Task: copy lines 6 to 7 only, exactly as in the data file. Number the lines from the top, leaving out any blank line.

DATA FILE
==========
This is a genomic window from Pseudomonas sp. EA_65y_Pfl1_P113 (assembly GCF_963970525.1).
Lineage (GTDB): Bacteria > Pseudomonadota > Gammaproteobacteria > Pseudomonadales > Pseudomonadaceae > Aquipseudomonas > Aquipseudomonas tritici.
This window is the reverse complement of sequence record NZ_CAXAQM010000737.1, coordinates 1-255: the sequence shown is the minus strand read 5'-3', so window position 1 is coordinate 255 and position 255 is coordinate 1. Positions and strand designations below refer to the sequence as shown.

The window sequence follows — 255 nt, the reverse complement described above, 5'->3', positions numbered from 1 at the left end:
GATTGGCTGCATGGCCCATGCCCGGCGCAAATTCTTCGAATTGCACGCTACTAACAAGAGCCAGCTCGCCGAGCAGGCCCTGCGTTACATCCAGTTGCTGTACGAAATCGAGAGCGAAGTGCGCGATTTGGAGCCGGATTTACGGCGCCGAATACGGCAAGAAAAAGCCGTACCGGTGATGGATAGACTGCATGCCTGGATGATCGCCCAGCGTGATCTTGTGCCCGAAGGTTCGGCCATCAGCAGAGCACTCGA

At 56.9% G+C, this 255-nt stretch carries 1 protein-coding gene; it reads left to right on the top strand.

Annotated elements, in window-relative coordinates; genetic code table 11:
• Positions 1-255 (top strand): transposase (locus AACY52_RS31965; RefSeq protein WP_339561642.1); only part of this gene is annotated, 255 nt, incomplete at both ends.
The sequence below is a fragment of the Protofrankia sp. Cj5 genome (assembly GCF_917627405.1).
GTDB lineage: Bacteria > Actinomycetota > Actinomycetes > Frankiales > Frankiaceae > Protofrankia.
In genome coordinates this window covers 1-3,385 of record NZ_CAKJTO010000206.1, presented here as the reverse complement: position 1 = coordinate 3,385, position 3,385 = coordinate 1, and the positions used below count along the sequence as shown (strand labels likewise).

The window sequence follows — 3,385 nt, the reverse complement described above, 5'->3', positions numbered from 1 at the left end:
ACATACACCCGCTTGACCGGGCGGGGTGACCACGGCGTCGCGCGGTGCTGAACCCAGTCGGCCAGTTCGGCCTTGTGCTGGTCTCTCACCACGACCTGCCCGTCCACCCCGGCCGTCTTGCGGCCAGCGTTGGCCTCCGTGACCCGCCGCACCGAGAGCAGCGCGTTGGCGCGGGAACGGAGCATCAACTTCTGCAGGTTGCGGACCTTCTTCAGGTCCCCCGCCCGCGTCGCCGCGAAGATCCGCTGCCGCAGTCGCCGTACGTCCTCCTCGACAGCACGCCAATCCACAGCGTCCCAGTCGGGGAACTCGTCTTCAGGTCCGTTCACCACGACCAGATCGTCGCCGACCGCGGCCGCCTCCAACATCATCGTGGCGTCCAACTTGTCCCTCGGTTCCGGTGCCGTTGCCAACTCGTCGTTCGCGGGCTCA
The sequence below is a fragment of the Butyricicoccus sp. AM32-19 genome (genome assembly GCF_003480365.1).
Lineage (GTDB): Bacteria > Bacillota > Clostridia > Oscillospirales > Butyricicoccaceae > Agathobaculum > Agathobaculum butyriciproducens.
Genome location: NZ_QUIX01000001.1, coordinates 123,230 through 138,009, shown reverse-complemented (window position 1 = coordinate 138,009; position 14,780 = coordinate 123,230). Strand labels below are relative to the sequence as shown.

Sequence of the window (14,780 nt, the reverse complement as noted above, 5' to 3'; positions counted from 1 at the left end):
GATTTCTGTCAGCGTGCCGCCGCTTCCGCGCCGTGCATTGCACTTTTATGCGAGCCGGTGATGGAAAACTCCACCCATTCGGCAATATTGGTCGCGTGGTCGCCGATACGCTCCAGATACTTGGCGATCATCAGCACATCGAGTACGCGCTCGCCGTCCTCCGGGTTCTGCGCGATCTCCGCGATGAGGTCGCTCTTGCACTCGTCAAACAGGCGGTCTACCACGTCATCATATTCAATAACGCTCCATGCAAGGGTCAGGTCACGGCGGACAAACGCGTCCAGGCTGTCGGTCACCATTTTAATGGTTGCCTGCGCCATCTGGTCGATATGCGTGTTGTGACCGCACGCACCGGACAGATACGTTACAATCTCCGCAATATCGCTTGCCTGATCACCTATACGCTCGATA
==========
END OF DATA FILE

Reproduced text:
At 56.9% G+C, this 255-nt stretch carries 1 protein-coding gene; it reads left to right on the top strand.

Annotated elements, in window-relative coordinates; genetic code table 11: